When you think about the most respected careers in your home country, what are they? Soldiers, doctors, nurses, firefighters? If you ask any local in Thailand, one of the first answers you’ll hear is “teacher.”
This goes double for foreign teachers. As long as you smile and do your best to be respectful, you will be awkwardly brought to the front of lines, served first and receive a deeper bow when greeted than your age would usually grant you. One of the many ways I’ve experienced this is the teacher appreciation day known as “wai khru.”
I could write an entire book – nay, volumes — on teaching in a Thai government school, but the one thing that every “kru farang” (white teacher) learns is that the Thais know how to holiday. Depending on what school you teach in, you will have close to a dozen holidays during a four month semester.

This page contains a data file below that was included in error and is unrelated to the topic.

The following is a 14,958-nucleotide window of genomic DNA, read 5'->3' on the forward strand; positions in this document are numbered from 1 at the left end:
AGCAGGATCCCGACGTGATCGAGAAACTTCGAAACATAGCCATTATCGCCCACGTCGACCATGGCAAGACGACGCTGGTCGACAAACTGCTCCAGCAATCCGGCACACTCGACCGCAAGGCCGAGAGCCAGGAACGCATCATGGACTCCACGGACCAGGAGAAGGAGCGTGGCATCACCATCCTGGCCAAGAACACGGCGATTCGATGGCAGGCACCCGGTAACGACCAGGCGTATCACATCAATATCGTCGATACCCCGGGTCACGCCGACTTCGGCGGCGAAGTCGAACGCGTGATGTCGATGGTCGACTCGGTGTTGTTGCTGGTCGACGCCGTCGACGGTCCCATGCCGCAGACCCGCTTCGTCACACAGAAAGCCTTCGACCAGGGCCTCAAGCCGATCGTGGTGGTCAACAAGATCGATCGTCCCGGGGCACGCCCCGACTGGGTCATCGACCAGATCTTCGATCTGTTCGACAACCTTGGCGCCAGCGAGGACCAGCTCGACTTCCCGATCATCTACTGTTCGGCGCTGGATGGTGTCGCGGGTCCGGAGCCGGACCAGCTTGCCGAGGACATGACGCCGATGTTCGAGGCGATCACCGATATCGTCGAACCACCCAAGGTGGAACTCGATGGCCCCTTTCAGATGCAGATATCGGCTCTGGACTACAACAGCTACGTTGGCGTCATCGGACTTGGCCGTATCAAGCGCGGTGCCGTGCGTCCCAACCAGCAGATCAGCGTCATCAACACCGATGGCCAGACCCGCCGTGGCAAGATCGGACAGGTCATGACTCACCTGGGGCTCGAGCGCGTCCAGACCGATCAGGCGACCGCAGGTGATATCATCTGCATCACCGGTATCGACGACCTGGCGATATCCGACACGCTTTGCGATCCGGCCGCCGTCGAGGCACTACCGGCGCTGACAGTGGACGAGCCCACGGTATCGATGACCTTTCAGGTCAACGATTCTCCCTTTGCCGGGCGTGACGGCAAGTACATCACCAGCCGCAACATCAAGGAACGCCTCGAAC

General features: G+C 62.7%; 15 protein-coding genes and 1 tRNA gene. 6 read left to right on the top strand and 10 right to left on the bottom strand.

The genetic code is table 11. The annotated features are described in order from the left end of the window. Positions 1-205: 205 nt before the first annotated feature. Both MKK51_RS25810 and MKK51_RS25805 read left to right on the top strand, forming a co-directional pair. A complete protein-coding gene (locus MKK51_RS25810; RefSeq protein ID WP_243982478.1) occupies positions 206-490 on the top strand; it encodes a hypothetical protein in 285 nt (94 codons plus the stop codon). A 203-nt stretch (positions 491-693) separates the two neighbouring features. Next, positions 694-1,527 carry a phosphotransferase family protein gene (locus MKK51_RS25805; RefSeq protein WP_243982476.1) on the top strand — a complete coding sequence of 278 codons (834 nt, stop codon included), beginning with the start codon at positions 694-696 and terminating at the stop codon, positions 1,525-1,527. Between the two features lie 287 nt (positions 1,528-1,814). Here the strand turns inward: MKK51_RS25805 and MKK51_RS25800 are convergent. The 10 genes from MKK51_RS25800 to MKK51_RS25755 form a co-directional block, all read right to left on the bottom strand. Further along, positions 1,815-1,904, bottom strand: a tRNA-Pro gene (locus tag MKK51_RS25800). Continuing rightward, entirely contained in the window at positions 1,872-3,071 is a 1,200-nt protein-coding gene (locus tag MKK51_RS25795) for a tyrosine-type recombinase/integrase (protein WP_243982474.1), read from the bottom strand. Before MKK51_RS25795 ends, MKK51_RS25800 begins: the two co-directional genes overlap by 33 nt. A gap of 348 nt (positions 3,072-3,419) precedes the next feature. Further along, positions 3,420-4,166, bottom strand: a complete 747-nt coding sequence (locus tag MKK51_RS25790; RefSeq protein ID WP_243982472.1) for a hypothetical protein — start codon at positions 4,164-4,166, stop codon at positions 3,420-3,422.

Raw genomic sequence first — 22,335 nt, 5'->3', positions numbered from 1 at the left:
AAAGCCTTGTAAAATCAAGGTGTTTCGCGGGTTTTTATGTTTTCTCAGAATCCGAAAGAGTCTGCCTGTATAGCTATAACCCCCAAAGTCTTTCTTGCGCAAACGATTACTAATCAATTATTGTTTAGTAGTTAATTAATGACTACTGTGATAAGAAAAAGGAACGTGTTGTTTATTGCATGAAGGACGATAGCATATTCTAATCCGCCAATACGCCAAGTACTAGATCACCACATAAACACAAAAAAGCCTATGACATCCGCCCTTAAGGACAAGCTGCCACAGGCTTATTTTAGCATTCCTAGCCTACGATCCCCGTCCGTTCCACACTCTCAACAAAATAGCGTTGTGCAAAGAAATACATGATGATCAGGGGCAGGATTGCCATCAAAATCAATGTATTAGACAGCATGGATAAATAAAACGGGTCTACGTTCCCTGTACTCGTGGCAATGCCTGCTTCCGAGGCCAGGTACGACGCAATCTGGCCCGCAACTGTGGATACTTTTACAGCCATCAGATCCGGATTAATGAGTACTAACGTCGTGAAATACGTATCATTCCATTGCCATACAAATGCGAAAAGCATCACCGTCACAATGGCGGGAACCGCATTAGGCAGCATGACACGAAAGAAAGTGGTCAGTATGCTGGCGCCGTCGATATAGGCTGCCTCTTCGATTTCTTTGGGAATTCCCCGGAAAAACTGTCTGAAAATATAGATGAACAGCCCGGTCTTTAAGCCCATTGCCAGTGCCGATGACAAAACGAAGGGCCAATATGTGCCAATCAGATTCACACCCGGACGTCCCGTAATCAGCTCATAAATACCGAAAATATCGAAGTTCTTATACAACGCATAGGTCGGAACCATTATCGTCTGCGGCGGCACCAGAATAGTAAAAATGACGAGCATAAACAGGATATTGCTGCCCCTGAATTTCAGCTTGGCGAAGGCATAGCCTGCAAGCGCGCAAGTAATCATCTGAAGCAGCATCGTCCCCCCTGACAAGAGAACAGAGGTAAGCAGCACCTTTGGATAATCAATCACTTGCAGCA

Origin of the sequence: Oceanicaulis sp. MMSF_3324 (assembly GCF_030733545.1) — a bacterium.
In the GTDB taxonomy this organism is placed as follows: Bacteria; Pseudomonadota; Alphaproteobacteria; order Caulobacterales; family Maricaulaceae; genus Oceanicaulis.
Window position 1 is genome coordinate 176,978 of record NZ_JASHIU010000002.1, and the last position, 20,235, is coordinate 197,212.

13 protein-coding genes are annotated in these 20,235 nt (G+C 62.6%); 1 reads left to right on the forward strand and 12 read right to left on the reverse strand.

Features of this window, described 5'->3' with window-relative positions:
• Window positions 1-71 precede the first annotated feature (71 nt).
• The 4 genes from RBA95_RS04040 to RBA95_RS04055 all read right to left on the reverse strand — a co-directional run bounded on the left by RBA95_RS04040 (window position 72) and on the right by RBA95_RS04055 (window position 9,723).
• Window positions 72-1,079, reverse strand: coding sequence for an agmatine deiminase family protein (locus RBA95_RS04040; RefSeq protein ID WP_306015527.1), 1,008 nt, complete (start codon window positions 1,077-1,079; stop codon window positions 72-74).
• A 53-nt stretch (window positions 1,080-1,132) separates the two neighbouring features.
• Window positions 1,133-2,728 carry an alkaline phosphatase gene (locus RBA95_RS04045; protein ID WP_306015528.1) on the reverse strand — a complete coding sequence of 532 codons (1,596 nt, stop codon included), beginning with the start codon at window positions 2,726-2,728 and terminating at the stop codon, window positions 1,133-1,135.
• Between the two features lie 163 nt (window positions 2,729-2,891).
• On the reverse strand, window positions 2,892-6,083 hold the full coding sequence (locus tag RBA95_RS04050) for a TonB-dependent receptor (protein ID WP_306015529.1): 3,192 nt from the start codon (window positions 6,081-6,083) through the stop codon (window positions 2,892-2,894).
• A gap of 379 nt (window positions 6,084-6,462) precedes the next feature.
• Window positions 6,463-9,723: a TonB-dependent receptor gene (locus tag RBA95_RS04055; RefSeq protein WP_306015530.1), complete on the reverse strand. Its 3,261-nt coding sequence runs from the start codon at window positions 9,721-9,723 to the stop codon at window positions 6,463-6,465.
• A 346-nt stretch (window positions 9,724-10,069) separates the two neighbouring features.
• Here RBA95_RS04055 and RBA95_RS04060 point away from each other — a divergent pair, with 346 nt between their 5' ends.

In addition to usually requiring two days (one for preparation of whatever song and dance is necessary and one for the actual celebration), they’re often unexpected and pop up like a jack in the box. I can’t tell you how many times I was writing some “Jill went to the store” practice dialogue on the board with my back to the class, only to turn around and find students packing up their things.
“Teacher, no more class today. There is a holiday.”
It’s easy to blame this on a communication or language barrier, but usually my fellow Thai teachers were just as surprised as I was.